Putin dismissed those warnings when he met on Tuesday with senior Federal Security Service officers. “All this resembles outright blackmail and the intention to intimidate and destabilize our society,” the president said.

Russian Foreign Ministry spokeswoman Maria Zakharova hit back at the U.S. on Sunday. “Until the investigation into the terrorist attack in Crocus is completed, any phrase from Washington justifying Kyiv should be considered as evidence,” she said on her Telegram channel.

Amid concerns Putin could use the attack as justification to order a new mass mobilization for his invasion of Ukraine, U.K. Chancellor of the Exchequer Jeremy Hunt accused the Russian leader of creating a “smokescreen of propaganda.”

“We have very little confidence in anything the Russian government says,” Hunt said in an interview on Sky News.

Putin on Saturday said authorities had detained all those directly involved in the “barbaric” assault by gunmen, who turned automatic weapons against people attending a rock concert. He vowed to hunt down anyone responsible for ordering and organizing the incursion.

The president spoke after the Federal Security Service announced its agents had detained the suspects in Russia’s Bryansk region, which borders both Ukraine and Russian ally Belarus. The men planned to cross into Ukraine where they “had contacts,” the Interfax news service reported, citing a statement by the service known as the FSB that gave no further detail.

FSB Director Alexander Bortnikov reported to Putin that a total of 11 people had been detained, including the four suspects.

Fire ripped through the massive venue during Friday’s assault after explosions were heard, leading to a partial collapse of the roof. In addition to the deaths some 180 people were injured, Ria Novosti reported on Sunday, citing regional health authorities.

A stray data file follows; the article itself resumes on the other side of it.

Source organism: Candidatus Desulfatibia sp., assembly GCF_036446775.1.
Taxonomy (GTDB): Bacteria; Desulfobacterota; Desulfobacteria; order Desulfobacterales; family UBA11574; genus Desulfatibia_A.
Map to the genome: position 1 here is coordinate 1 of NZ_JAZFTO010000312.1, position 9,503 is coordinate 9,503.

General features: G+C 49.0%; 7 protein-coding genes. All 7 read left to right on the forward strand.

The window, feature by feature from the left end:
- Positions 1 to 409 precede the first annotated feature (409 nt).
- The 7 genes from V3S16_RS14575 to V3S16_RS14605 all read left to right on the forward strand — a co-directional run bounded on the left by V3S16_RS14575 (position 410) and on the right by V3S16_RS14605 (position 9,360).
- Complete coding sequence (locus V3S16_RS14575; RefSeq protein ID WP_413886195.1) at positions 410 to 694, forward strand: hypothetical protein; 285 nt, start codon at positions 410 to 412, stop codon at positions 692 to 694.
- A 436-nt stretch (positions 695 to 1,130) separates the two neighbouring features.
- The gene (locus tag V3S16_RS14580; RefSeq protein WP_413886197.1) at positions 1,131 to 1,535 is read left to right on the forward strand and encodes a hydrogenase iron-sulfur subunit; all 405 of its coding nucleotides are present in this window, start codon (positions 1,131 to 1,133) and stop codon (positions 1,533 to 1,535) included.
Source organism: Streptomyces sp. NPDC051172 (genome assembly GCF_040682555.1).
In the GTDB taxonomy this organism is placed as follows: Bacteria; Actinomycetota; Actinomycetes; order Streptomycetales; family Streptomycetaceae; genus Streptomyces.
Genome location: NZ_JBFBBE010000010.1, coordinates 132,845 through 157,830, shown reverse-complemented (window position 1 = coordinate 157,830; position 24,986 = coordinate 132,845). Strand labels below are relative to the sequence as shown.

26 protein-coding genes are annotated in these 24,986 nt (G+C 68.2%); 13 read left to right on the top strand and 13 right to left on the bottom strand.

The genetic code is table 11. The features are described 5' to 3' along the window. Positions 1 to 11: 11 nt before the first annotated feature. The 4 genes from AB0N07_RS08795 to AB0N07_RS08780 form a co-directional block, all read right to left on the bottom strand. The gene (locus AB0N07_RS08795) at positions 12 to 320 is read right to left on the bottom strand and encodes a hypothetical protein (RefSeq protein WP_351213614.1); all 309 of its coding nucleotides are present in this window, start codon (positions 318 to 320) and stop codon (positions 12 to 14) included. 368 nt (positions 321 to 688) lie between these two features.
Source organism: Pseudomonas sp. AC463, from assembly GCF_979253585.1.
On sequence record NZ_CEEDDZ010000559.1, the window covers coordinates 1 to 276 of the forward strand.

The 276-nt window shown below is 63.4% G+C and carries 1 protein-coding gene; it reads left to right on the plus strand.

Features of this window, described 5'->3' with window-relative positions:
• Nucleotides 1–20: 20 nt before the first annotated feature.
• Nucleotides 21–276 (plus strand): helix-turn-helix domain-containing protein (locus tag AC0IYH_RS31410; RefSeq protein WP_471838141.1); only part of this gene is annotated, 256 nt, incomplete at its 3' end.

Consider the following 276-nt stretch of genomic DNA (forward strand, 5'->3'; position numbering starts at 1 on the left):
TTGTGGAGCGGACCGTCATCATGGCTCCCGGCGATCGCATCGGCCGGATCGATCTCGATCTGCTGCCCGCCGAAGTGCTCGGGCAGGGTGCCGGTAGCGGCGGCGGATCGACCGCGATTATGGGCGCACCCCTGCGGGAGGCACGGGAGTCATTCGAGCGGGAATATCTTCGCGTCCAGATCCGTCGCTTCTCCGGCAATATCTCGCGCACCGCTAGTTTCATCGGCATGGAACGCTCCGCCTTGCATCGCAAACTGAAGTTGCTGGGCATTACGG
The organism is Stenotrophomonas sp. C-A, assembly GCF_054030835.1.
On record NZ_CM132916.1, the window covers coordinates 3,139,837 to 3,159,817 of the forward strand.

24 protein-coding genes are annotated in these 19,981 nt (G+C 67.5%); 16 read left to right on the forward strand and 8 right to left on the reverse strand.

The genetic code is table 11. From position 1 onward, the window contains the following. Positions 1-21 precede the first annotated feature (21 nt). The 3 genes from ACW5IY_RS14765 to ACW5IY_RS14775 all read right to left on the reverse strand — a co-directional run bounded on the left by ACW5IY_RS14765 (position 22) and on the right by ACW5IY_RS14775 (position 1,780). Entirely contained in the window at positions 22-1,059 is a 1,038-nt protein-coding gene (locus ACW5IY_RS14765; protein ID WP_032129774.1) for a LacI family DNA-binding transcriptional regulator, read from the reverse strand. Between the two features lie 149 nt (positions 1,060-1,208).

Islamist groups have targeted Russia in the past citing what they call anti-Muslim policies by the Kremlin. The seizure of a school in Beslan in the south of the country led to more than 330 fatalities, many of them children, in 2004. In 2010, twin suicide attacks in Moscow subway stations killed at least 40, while a suicide bombing killed 16, including the attacker, in the St. Petersburg subway in 2017.

The FSB said earlier this month it had prevented an attack on a Moscow synagogue by what it called an Afghan branch of Islamic State, Interfax reported.

Moscow and much of Russia has been largely insulated from the direct effects of Putin’s February 2022 invasion of Ukraine.

Kremlin forces launched an air barrage against Ukraine Sunday, including a missile that briefly crossed into Polish airspace, and have stepped up missile strikes against Ukrainian cities and infrastructure in recent weeks. On Friday, Russia unleashed the biggest missile and drone assault on Ukraine so far this year.

At the same time, Ukraine has mounted a campaign of attacks inside Russia even as its troops struggling on the front line amid delays in vital military aid from the U.S. and other allies. Drones have hit factories and oil refineries, while attackers in border regions have staged raids.


© 2024 Bloomberg L.P